13




Item 4.    Information on the Company.

Business Overview

Major Activities

We are an international high technology company engaged in a wide range of programs throughout the world, primarily in the defense and homeland security arenas. We develop and supply a broad portfolio of airborne, land and naval systems and products for defense, homeland security and commercial applications. Our systems and products are installed on new platforms, and we also perform comprehensive platform modernization programs. In addition, we provide a range of support services.

Our major activities include:

military aircraft and helicopter systems;
commercial aviation systems and aerostructures;
unmanned aircraft systems and unmanned surface vessels;
electro-optic, night vision and and countermeasures systems;
land vehicle systems;
munitions;
command, control, communications, computer,intelligence, surveillance and reconnaissance (C4ISR) and cyber systems;
electronic warfare and signal intelligence systems; and
other commercial activities.
Many of these major activities have a number of common and related elements. Therefore, certain of our subsidiaries, divisions or other operating units often jointly conduct marketing, research and development, manufacturing, performance of programs, sales and after sales support among these major activities.

Principal Market Environment

There have been recent increased budgetary allocations in the defense and homeland security areas in the U.S. and certain European and Asia-Pacific countries, but reduced budgetary allocations in certain Latin American and other countries. The nature of military and homeland security actions in recent years, including low intensity conflicts and ongoing terrorist activities, tensions with countries such as Iran and North Korea, as well as budgetary pressures to focus on leaner but more technically advanced forces, has shifted defense and homeland security priorities for many of our major customers. As a result we believe there is an increasing demand for technological solutions that incorporate artificial intelligence, Big Data analytics and information assurance, as well as a continued demand in the areas of C4ISR systems, cyber-defense systems, network centric information systems, intelligence gathering systems, border and perimeter security systems, unmanned aircraft systems (UAS), unmanned surface vessels (USVs), remote controlled systems, precision munitions, vehicle survivability and protection systems, space and satellite based defense capabilities and homeland security solutions. Moreover, there is a continuing demand for cost effective logistic support and training and simulation services. We believe our synergistic approach of finding solutions that combine elements of our various activities positions us to meet evolving customer requirements in many of these areas.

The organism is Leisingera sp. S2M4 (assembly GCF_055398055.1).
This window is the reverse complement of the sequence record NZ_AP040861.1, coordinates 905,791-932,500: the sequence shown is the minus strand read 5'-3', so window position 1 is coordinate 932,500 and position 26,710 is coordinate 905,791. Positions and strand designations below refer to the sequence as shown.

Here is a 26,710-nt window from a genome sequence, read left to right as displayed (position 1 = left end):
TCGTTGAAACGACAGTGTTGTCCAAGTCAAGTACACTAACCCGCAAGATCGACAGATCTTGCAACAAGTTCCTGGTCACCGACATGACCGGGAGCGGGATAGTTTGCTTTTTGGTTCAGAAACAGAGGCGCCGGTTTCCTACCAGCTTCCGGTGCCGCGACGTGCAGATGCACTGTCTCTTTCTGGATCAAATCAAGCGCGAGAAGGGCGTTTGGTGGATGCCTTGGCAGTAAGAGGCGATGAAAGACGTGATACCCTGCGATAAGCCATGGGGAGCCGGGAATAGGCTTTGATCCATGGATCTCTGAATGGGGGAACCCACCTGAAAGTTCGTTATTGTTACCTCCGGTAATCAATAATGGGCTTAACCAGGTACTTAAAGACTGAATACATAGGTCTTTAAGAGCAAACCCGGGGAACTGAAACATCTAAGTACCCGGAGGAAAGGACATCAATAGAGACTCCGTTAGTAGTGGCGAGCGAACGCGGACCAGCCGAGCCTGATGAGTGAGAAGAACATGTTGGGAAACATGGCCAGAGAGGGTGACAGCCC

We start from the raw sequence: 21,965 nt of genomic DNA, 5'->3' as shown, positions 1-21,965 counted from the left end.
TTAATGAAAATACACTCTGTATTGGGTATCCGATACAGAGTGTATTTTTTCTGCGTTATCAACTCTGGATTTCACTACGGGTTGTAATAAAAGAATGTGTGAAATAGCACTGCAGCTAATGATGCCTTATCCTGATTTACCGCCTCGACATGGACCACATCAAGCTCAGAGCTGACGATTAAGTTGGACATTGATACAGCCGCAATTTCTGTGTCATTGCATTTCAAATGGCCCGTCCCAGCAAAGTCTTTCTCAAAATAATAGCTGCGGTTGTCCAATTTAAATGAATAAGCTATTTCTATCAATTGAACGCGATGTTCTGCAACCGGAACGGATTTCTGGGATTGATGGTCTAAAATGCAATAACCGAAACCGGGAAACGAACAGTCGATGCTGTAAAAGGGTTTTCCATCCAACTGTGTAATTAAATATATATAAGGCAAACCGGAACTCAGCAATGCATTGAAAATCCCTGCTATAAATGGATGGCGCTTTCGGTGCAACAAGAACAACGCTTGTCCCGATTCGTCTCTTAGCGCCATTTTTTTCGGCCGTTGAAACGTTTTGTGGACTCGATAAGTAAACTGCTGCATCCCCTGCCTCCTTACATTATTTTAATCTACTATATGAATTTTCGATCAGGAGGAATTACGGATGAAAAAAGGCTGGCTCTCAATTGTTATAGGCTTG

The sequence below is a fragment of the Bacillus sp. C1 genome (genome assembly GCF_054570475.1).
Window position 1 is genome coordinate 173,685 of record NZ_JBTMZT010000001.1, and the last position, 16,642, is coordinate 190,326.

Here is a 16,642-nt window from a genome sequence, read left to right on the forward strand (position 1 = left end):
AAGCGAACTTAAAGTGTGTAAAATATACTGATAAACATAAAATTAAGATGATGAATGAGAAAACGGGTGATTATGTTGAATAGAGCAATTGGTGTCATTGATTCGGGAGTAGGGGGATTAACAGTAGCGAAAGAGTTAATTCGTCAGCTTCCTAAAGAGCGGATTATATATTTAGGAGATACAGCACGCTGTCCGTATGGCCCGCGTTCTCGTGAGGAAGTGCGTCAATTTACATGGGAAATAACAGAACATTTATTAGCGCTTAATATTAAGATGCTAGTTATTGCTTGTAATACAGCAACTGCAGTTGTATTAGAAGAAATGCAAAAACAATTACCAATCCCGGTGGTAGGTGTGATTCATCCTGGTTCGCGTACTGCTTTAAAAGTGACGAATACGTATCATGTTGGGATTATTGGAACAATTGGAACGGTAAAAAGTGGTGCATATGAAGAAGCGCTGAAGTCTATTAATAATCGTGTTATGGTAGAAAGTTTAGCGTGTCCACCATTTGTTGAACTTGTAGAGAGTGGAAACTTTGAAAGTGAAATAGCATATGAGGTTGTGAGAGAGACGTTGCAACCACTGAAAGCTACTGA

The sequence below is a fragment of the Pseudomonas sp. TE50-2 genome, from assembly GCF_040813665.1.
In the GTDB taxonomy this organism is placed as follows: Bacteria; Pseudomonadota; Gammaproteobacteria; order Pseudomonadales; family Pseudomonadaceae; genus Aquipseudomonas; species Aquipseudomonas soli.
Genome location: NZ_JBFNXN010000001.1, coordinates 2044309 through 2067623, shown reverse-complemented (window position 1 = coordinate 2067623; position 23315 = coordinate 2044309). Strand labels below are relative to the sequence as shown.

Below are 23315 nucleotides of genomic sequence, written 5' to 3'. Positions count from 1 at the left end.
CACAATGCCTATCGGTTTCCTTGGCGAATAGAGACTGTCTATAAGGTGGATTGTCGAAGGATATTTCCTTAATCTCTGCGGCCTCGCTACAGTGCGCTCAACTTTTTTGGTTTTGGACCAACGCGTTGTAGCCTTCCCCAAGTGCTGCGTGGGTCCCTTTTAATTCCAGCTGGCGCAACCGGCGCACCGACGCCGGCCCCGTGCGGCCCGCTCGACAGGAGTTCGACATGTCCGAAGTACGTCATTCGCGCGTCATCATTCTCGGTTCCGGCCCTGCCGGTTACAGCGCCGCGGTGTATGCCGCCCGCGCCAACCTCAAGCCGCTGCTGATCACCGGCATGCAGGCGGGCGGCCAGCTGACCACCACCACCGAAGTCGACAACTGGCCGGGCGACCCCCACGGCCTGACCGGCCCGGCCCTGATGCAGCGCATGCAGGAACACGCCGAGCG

We tailor and adapt our technologies, integration skills, market knowledge and operationally-proven systems to each customer’s requirements in both existing and new platforms. By upgrading existing platforms with advanced technologies, we provide customers with cost-effective solutions, and our customers are able to improve their technological and operational capabilities within limited budgets. Our experience in providing “systems of systems” enables us to provide overall solutions in a range of areas to meet our customers’ comprehensive defense, homeland security and safety needs.
    

14





Company History

Our predecessor Elbit Ltd. was incorporated in Israel in 1966 as Elbit Computers Ltd. Elbit Systems was formed in 1996, as part of the Elbit Ltd. corporate demerger, under which Elbit Ltd.’s defense related assets and business were spun-off to us.